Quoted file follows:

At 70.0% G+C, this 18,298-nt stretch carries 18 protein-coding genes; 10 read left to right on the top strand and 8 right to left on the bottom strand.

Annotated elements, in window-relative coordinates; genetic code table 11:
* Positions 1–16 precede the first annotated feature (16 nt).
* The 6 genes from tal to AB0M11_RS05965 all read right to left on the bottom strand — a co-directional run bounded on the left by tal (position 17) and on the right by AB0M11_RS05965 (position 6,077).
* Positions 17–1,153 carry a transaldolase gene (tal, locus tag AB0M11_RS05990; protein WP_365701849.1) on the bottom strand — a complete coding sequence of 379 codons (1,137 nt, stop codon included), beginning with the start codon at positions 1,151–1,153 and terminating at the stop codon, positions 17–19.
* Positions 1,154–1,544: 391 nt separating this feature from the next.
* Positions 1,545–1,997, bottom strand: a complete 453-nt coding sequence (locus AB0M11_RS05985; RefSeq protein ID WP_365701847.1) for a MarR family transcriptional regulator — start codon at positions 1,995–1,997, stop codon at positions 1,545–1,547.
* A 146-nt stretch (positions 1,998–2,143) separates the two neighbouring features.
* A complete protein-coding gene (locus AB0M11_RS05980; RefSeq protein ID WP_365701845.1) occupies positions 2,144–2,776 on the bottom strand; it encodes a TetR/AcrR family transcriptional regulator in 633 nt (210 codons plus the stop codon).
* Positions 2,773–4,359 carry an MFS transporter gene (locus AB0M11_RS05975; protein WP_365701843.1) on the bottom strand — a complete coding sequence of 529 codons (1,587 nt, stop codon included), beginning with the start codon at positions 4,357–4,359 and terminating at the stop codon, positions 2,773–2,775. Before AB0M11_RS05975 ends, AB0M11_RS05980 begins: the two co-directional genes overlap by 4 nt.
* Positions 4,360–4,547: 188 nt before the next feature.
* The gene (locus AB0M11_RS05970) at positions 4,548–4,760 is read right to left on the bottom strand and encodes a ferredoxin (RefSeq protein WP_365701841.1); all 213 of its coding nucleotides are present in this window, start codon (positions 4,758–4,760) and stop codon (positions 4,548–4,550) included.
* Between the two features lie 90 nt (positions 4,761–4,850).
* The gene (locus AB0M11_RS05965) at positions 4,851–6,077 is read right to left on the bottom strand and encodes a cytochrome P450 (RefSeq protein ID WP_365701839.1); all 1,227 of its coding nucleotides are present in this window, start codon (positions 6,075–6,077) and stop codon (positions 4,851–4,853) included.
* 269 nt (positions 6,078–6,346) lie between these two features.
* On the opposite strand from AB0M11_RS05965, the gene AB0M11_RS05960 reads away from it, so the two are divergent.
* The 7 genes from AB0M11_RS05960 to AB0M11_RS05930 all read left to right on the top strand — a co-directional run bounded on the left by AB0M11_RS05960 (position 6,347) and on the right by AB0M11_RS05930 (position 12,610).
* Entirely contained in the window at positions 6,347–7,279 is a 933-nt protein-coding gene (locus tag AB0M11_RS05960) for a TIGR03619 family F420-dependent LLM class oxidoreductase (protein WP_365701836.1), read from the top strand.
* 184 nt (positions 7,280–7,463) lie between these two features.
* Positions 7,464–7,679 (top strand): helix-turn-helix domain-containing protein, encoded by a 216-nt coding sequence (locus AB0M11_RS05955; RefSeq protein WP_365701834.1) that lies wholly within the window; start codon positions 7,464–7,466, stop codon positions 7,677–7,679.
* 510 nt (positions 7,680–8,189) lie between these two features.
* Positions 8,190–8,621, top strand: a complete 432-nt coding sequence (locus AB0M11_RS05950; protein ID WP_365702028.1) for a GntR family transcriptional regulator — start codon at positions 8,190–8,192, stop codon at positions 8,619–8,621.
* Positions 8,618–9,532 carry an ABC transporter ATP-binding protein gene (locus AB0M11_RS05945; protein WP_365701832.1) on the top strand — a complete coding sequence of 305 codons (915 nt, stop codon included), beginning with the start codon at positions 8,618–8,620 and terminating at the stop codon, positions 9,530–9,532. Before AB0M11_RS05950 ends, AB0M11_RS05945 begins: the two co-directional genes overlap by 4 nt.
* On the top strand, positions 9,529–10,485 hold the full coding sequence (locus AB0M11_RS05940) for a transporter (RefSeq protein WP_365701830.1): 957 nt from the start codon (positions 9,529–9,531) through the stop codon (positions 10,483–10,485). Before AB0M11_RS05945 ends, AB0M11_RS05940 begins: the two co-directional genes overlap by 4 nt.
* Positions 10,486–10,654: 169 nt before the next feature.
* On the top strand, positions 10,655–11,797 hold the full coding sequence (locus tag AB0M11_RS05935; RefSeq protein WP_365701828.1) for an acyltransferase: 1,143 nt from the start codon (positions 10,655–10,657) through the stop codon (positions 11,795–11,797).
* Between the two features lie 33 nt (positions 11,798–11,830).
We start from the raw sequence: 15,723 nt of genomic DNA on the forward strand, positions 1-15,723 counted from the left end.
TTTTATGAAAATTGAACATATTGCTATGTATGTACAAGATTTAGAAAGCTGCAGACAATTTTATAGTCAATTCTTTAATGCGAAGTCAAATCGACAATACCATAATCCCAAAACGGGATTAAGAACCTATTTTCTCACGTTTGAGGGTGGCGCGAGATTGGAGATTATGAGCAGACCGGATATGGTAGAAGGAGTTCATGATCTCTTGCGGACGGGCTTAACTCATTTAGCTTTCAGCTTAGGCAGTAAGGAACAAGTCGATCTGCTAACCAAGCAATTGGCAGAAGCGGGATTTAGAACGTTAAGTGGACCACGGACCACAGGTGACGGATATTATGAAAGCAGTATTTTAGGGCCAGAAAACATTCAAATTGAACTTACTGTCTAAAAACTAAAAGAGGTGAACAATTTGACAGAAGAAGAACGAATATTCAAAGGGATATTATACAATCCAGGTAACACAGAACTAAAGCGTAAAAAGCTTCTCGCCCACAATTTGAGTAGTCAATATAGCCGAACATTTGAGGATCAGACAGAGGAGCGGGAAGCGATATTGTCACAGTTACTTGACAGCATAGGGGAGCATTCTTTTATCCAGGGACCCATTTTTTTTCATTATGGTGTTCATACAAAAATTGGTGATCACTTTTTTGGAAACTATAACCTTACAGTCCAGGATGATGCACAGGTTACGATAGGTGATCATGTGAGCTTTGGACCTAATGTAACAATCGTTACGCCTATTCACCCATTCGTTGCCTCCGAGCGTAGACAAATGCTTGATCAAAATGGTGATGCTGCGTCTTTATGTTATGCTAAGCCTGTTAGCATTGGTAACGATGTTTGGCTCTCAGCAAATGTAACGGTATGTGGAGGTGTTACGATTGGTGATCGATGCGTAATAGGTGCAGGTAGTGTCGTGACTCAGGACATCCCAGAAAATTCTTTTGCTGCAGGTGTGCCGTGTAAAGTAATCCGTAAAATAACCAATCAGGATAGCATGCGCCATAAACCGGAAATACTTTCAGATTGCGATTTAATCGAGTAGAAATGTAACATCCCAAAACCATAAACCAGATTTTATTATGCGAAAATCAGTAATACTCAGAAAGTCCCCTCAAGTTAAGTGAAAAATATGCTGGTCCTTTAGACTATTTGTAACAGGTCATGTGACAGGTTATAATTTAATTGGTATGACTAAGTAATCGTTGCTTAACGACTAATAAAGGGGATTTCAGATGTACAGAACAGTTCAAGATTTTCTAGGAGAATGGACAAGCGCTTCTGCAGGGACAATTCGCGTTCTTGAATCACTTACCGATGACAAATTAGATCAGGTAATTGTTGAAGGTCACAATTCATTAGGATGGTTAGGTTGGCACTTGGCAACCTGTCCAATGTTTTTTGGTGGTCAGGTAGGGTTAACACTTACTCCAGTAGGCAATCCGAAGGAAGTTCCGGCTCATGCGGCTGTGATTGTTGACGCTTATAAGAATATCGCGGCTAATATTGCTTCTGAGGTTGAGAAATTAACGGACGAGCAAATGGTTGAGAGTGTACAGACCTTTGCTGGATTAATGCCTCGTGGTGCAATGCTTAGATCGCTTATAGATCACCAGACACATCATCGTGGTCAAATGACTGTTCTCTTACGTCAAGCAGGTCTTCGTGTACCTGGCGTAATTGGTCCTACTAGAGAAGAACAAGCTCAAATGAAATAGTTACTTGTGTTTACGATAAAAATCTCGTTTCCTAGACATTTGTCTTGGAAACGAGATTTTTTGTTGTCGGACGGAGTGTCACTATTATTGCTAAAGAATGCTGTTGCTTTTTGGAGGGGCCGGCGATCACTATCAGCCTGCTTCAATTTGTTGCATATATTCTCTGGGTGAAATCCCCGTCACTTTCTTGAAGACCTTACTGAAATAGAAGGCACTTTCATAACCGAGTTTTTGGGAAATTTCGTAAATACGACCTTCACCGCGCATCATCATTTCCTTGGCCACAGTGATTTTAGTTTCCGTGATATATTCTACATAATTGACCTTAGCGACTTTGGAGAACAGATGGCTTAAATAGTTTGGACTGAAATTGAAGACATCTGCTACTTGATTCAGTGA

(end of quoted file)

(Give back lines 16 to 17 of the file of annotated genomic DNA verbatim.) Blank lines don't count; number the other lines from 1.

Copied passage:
* On the opposite strand from AB0M11_RS05965, the gene AB0M11_RS05960 reads away from it, so the two are divergent.
* The 7 genes from AB0M11_RS05960 to AB0M11_RS05930 all read left to right on the top strand — a co-directional run bounded on the left by AB0M11_RS05960 (position 6,347) and on the right by AB0M11_RS05930 (position 12,610).